Monday, July 27, 2015

Survivors Network of Those Abused by Priests, Inc. v. Joyce

Opinion handed down September 8, 2014
Link to the Eighth Circuit Court of Appeals Opinion

Two Missouri nonprofit organizations, Survivors Network of Those Abused by Priests and Call to Action, as well as two of their members, challenged the constitutionality of Missouri’s House of Worship Protection Act.[1] Enacted in 2012, the Act prohibited “intentionally disturbing a ‘house of worship by using rude or indecent behavior . . . either within the house of worship or so near it as to disturb the order and solemnity of the worship services.’”[2] The district court granted summary judgment in favor of the state and city interpreting the statute to be content neutral because it prohibited all picketing and protesting.[3] However, the Eighth Circuit Court of Appeals reversed the district court’s judgment and remanded the case, holding the Act violated the First Amendment because a plain language reading of the statute distinguished acceptable expression based on content and was not narrowly tailored to serve the state’s interest in protecting the free exercise of religion.[4] 

Saturday, July 25, 2015

Argonaut Great Central Insurance Company v. Audrain County Joint Communications

Opinion handed down February 11, 2015
Argonaut Great Central Insurance Company (“Argonaut”) sued Audrain County Joint Communications (“Audrain”), claiming Audrain was negligent by failing to effectively monitor a security alarm panel, and thus caused or contributed to damages sustained to a grocery store building insured by Argonaut during a burglary and subsequent fire.[1]  Audrain filed for summary judgment claiming it was entitled to sovereign immunity because it was a Missouri state entity.[2]  The district court denied summary judgment determining Audrain waived its sovereign immunity when it purchased the insurance from Argonaut.[3]  Audrain then filed an interlocutory appeal challenging this order. The Eighth Circuit Court of Appeals dismissed the action in part for lack of jurisdiction, and affirmed otherwise.[4]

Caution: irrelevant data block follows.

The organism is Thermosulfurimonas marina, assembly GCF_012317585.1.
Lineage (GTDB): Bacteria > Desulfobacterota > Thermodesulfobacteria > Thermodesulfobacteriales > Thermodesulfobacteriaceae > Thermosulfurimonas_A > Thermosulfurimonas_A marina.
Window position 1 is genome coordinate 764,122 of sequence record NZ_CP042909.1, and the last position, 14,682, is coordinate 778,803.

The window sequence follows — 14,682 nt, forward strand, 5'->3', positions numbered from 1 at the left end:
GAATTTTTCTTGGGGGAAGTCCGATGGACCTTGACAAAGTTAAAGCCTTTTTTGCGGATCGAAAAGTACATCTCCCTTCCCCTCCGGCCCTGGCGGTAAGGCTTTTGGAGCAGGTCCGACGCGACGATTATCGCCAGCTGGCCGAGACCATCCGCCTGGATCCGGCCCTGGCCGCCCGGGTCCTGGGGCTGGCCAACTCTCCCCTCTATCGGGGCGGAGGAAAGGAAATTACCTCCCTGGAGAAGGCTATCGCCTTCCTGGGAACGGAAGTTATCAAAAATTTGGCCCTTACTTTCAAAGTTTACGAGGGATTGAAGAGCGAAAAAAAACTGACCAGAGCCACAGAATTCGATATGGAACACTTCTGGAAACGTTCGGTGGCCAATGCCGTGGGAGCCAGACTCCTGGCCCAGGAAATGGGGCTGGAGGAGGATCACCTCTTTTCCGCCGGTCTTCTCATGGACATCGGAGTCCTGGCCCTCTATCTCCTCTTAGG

Friday, July 24, 2015

United States v. Gunnell

Opinion handed down January 12, 2015
In 2011, James Gunnell was arrested and eventually convicted of possessing fifty grams or more of methamphetamine with the intent to distribute, in violation of 21 U.S.C. §§ 841(a)(1), 841(b)(1)(A), and 851.[1]  Gunnell moved to suppress evidence of approximately one pound of methamphetamine that was seized during a traffic stop, but the district court denied his motion.[2] 

The Eighth Circuit Court of Appeals affirmed, holding: (1) the initial traffic stop was supported by sufficient proximate cause and was not unlawfully pretextual;[3]  (2) the officers did not unlawfully prolong the traffic stop while waiting for the drug sniff dog to arrive;[4]  and (3) the drug sniff dog’s alert was sufficient to support a finding of probable cause to search Gunnell’s motorcycle for contraband.[5]